Scientists Capture Rare Direct Image of Planet 400 Light Years Away

Scientists have captured a photograph of a planet located more than 400 light years away from the Earth.

The finding is rare and adds to only a handful of planets that have been observed directly with telescopes.

The planet is also one of the youngest ever discovered around a distant infant star and could help researchers find out more about how planets form over time, according to the University of Hawai'i.

Exoplanet hunting is a branch of astronomy in which scientists peer deep into the cosmos to find hints of other planetary systems like ours. By doing this, they can help piece together how our own world was formed.

Because stars are so far away and their planets are so tiny and dim in comparison, it's usually impossible with current methods to actually see a distant world. Instead, scientists have to rely on indirect observations, detecting planets without actually seeing them.

Scientists can do this by looking at a distant star for a long time. If the star regularly appears to dim for a short while, this suggests a planet is orbiting it, and we can infer some details about what that planet might be like. This is called the transit method.

Another way we can indirectly spot distant worlds is by looking at how a star ever-so slightly wobbles or is pulled by the gravity of its orbiting planets. Again, we don't actually see the planets this way, but we can tell they are there.

Thousands of planets have been discovered in this way. Actually seeing a distant planet is much more difficult because their stars are just too bright. In NASA's words: "It's like trying to see a firefly flitting around a spotlight."

Now, scientists have found an exoplanet, called 2M0437b, located around 128 parsecs (417 light years) away from Earth, which they detected directly. Not only that, but it's newly formed at just a few million years old.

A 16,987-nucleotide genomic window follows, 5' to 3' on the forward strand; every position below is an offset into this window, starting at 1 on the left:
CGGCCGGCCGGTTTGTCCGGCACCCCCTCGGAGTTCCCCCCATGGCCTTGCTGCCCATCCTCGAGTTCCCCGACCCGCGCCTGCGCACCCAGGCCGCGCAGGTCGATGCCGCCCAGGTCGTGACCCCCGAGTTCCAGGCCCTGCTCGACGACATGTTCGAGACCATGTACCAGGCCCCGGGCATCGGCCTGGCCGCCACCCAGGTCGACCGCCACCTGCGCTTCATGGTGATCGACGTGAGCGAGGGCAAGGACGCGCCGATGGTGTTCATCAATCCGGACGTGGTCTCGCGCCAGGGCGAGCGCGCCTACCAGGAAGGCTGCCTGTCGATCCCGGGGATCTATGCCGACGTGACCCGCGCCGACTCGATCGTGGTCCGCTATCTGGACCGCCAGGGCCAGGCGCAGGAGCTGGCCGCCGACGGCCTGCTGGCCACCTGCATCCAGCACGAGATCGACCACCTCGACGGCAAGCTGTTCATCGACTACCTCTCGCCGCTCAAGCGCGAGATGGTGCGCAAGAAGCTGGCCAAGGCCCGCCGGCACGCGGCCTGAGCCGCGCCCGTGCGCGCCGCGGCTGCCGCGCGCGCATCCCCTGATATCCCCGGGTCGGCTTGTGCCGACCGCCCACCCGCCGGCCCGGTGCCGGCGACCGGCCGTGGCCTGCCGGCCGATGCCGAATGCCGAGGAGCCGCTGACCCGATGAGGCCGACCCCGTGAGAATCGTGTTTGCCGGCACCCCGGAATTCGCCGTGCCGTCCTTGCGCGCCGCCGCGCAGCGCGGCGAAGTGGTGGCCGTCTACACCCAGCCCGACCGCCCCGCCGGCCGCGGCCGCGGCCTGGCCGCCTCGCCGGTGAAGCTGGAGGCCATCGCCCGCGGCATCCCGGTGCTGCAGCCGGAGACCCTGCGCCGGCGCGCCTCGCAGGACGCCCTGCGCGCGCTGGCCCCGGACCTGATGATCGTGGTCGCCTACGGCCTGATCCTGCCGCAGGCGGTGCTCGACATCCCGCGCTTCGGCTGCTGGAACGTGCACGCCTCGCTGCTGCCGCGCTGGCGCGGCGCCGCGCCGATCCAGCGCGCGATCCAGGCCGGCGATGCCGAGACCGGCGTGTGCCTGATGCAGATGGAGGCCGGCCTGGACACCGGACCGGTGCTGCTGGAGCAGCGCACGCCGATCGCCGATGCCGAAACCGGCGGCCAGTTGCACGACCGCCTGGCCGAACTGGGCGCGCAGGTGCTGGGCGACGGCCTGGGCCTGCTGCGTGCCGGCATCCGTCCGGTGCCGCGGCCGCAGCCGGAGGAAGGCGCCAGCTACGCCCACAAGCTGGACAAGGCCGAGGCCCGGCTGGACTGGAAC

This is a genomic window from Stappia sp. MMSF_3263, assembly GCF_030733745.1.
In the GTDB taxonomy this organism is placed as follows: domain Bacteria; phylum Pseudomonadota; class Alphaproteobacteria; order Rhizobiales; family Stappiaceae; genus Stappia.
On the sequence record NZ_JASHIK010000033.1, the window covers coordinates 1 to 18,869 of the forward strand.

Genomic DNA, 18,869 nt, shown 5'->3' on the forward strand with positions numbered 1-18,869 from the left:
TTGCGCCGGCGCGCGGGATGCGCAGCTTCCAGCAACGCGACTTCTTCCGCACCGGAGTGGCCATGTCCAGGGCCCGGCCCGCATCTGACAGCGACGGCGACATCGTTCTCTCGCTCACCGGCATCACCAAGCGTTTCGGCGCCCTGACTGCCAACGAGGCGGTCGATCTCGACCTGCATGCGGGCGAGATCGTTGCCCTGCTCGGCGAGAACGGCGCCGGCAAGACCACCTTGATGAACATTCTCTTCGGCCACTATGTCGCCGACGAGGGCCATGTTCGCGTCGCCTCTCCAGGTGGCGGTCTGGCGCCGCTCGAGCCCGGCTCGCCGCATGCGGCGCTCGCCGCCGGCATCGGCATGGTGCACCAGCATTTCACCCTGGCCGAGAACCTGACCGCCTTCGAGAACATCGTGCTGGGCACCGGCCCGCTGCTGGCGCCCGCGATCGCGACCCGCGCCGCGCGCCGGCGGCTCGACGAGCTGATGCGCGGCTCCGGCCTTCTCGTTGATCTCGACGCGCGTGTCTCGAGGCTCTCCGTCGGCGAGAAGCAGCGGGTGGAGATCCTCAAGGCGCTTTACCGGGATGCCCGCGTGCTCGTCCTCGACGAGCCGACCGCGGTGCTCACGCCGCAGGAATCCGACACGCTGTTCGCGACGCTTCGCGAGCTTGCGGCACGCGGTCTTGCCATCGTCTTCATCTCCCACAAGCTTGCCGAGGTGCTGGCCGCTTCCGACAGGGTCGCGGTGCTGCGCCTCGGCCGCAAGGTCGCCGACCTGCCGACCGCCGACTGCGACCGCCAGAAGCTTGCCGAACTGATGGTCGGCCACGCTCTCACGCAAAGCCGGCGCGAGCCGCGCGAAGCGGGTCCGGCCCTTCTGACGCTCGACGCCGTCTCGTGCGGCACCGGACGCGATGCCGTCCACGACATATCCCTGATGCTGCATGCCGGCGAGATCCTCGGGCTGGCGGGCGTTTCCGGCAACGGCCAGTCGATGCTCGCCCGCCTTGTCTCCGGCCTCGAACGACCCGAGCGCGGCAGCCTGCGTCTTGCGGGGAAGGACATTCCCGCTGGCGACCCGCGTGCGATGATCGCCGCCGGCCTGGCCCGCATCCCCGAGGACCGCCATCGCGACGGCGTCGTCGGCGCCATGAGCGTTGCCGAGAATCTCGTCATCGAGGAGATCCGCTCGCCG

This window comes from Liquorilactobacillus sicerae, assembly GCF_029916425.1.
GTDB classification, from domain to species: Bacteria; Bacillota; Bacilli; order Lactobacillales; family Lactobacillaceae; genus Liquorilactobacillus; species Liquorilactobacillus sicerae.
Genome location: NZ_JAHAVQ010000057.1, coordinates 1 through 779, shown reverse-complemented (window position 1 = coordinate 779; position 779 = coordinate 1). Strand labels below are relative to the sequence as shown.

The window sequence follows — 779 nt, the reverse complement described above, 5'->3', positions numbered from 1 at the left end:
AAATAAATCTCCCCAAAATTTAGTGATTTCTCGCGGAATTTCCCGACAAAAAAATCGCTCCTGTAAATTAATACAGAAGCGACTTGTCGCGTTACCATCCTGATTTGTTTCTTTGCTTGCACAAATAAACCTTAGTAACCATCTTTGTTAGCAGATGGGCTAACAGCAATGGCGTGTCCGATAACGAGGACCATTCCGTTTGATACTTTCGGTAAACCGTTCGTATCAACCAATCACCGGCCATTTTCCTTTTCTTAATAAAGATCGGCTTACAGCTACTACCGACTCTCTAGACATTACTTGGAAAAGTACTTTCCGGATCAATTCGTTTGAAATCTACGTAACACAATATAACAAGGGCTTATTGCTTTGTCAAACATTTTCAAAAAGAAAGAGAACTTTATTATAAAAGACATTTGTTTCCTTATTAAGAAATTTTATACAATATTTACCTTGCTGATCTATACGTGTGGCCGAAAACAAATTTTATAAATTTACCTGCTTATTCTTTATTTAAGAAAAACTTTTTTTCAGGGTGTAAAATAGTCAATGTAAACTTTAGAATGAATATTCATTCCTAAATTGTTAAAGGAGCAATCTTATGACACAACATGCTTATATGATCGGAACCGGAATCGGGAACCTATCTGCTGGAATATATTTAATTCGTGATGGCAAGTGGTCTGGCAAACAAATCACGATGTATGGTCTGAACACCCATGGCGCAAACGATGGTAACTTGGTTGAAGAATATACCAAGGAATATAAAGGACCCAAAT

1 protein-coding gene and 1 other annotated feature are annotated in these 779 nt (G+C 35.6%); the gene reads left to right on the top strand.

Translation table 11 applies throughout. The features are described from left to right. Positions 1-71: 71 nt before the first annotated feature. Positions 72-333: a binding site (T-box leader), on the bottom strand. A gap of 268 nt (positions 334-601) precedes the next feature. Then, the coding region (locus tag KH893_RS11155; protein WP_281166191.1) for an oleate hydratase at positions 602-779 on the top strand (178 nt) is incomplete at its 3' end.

2M0437b is very far away from its host star at a distance of 118 astronomical units—Earth is one astronomical unit from the sun. It is also massive—so much so that it falls into a category of planets known as "super-Jupiters."

A Rare Combination

Because it's young, it has a high temperature of around 1,400 to 1,500 K (1,127 to 1,227 degrees Celsius). And because it's both hot and far away from its star—a rare combination—scientists can see it directly.

"This serendipitous discovery adds to an elite list of planets that we can directly observe with our telescopes," said Eric Gaidos, lead author of the study and a professor at the University of Hawai'i at Mānoa, in a university press release that also includes the direct image of the planet.

"By analyzing the light from this planet we can say something about its composition, and perhaps where and how it formed in a long-vanished disk of gas and dust around its host star."

Gaidos added that future studies with telescopes like the upcoming James Webb Space Telescope could reveal more about 2M0437b's atmosphere.

2M0437b was first spotted using the Subaru Telescope on Hawaii's Maunakea mountain, and further observations were carried out using the Keck Observatory in the same region.

The study outlining its discovery, A Directly-Imaged Planetary-Mass Companion to a Young Taurus M Dwarf Star, was published as a preprint on October 19 on the ArXiv repository and has been accepted for publication in the journal Monthly Notices of the Royal Astronomical Society.

A file photo of an exoplanet passing in front of its host star. Most exoplanets are observed indirectly. dzika_mrowka/Getty